BMac. Baz. Mr. New Zealand. It's tough to argue that every cricket fan likes Brendon McCullum, but is he really anybody’s favourite cricketer?
Now stay with me here for a minute.
If you are shaken awake in the middle of the night, and asked to name your favorite cricketer, very few people, except for maybe New Zealanders and Hobbits, will take his name.
In fact, for a large part of his career, McCullum was probably not even the favorite in New Zealand, certainly not when he took over captaincy from Ross Taylor. But in the four years since, the blistering batsman has become one of global cricket’s favourite leadership story - all it took is changing the face of New Zealand cricket.
And as he hangs up his international boots, this is what Baz will be best remembered for – the captain who changed his team, more than a great cricketer that fans adored. McCullum’s legacy will not be his performances, but his impact.
So why it is that while McCullum was one of the most popular guys to have worn the Black Cap, he was hardly considered a global cricket icon?
Everybody likes Baz – how could you not like the dashing, tattooed player who bats like a painter armed with a bludgeon instead of a brush, the inspirational leader who brings out the best in his team and leads by example, the agile athlete who gives his everything in front and behind the stumps, the enthusiastic entertainer who can turn the most boring match with his blitzkrieg batting and fielding.
That McCullum was one of nicest guys to play cricket, a fitting leader of the team that made a habit of taking home the 'Spirit of Cricket' Awards, is quite evident. Who else would 'feel embarrassed' to break his ‘idol Viv Ricahrds’s record’ of the fastest-ever Test century or after scoring the country's first triple century because he is "not anywhere near the calibre of players" like Martin Crowe and Stephen Fleming?
But, McCullum’s popularity also had a lot to do with New Zealand’s ‘always the bridesmaid, (the nicest ones) but never the bride’ scenario. He is, after all, the one who changed that by building a unit that came closest to actually winning a major trophy in 2015, both as captain and batsmen.
Yet, nobody claims that he rates among the pantheon of contemporary greats, not even when narrowed to fellow wicketkeeper-batsmen. Nobody places him on the same pedestal as AB de Villiers, nobody takes his name along with Kumar Sangakarra and he has certainly never had the record and following that Adam Gilchrist or Mahendra Singh Dhoni enjoy.
This again may have had a lot to do with the team he played for. Apart from their natives and Middle Earth fans maybe, whose favorite team is New Zealand? They may have pocketed several Spirit of Cricket Awards, but the lack of trophies and historic performances haven’t gained them a huge global following. The Black caps don’t have the same charisma as South Africa or the raw grit of Sri Lanka or even the aura of India and definitely not the winning record of their Tasman neighbours Australia. (But then neither did South Africa, but look at their fan following.)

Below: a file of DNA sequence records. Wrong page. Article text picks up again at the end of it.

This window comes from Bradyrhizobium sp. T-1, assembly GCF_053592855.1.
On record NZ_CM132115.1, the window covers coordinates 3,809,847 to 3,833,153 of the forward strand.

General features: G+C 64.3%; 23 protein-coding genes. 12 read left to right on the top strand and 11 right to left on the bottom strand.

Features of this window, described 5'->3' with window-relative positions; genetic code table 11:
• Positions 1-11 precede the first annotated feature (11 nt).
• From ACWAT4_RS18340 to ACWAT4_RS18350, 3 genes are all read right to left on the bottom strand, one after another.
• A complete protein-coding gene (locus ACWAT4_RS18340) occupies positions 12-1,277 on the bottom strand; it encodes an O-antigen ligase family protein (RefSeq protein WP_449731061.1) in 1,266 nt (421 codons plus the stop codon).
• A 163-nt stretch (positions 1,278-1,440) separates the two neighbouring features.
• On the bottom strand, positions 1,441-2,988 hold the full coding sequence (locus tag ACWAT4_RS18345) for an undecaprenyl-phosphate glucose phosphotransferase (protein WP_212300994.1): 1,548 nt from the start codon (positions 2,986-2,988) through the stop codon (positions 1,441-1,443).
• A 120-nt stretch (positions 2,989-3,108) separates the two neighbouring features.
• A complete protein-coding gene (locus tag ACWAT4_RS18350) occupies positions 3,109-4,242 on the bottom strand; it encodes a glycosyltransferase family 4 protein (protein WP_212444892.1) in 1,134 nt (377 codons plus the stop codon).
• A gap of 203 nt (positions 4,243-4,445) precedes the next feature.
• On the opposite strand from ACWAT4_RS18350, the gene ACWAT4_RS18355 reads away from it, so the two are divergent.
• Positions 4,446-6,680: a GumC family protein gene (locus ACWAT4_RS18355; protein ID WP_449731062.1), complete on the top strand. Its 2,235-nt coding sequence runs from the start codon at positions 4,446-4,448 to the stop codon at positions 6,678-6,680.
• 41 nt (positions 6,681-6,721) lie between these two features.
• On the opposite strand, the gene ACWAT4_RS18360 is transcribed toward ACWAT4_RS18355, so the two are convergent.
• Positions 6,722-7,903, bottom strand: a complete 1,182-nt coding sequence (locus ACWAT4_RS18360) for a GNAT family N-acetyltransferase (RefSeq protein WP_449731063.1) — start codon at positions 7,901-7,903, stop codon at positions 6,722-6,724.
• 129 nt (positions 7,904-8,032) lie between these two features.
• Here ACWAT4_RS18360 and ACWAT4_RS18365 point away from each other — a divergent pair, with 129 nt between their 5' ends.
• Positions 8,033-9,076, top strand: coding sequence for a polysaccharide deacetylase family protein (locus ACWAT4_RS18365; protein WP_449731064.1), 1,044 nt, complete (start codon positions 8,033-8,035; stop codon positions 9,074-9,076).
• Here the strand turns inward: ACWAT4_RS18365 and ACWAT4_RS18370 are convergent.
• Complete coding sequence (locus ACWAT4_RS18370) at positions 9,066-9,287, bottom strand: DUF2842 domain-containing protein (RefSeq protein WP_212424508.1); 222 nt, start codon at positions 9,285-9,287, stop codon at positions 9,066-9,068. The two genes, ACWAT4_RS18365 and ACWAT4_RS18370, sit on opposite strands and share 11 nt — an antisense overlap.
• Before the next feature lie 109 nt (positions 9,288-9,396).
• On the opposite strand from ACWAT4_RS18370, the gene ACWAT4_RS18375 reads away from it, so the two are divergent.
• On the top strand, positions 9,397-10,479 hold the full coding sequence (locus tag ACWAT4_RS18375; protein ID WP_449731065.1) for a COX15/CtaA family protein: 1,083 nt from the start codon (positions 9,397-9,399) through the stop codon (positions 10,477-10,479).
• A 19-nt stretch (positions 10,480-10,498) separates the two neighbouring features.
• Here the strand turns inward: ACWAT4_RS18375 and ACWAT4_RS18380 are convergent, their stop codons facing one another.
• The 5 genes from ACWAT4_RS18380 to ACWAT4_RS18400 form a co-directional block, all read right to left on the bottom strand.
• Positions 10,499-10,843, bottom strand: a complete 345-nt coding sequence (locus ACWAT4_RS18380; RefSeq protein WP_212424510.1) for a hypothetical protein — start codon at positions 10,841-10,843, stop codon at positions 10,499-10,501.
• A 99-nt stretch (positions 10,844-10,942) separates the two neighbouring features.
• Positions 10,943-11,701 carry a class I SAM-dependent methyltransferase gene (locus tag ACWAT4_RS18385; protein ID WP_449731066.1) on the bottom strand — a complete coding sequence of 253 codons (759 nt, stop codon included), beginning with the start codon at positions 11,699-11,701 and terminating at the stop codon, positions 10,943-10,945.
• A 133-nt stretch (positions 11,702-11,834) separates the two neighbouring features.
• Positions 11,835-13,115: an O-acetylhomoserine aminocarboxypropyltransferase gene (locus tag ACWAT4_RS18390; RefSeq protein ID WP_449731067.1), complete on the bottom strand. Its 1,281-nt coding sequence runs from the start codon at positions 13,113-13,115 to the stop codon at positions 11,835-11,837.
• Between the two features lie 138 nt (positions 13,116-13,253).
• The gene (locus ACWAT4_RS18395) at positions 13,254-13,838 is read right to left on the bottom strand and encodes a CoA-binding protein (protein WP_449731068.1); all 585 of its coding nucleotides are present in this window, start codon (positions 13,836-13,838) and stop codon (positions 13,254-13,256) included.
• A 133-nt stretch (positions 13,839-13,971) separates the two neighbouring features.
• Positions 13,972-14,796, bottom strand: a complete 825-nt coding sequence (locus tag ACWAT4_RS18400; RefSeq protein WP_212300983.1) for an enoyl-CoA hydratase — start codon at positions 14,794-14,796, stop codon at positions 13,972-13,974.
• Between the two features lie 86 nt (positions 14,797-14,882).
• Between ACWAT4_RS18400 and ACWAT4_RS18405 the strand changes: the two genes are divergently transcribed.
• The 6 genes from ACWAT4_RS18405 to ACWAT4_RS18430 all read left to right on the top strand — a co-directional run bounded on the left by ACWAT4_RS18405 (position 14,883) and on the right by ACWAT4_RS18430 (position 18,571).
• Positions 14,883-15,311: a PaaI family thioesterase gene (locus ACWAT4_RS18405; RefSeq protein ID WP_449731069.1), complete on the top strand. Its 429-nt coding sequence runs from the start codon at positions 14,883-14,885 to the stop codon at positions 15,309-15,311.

However a major factor was the dearth of matches New Zealand plays. Anyone who has followed cricket in the last decade would have noticed their under exposure, aptly reflected in the ICC rankings. Hell, a sign of this is the fact that even in a cricket crazy country like India, he came into the public eye only after his slam bang start to the IPL in 2008.
Consider this fun fact: McCullum made his Test debut in March 2004 and had played 101 consecutive tests in the 12 years since then. Former England captain Andrew Strauss made his debut in May 2004, retired eight years later in 2012 and played 100 Tests in the period.
McCullum himself pointed out this discrepancy. "We don't play a huge amount of cricket, which will hopefully change in the next little while for the team," he said in an interview with ESPNCricinfo ahead of his final series.
Under the circumstances, it comes as little surprise that Baz had a cult following instead of universal popularity.
Then there is the other major factor why he didn’t capture the imagination of cricket fans for a long time – Brendon Mcullum is a statistical anomaly.
For a long time, McCullum’s career graph did not reflect his batting prowess. “I'll never go down as a great player but I played a role in the team, made some contributions," is how McCullum sees himself.
It is, in all honesty, hard to call a batsman with a Test average of 38 (30.41 in ODIs) a legend. For all his fastest milestone records, Brendon McCullum has only five centuries in a 14-year, 260-match long ODI career. Hard to believe that when even South Africa’s rookie 23-year-old Quinton de Kock has 10 ODI centuries in 57 matches.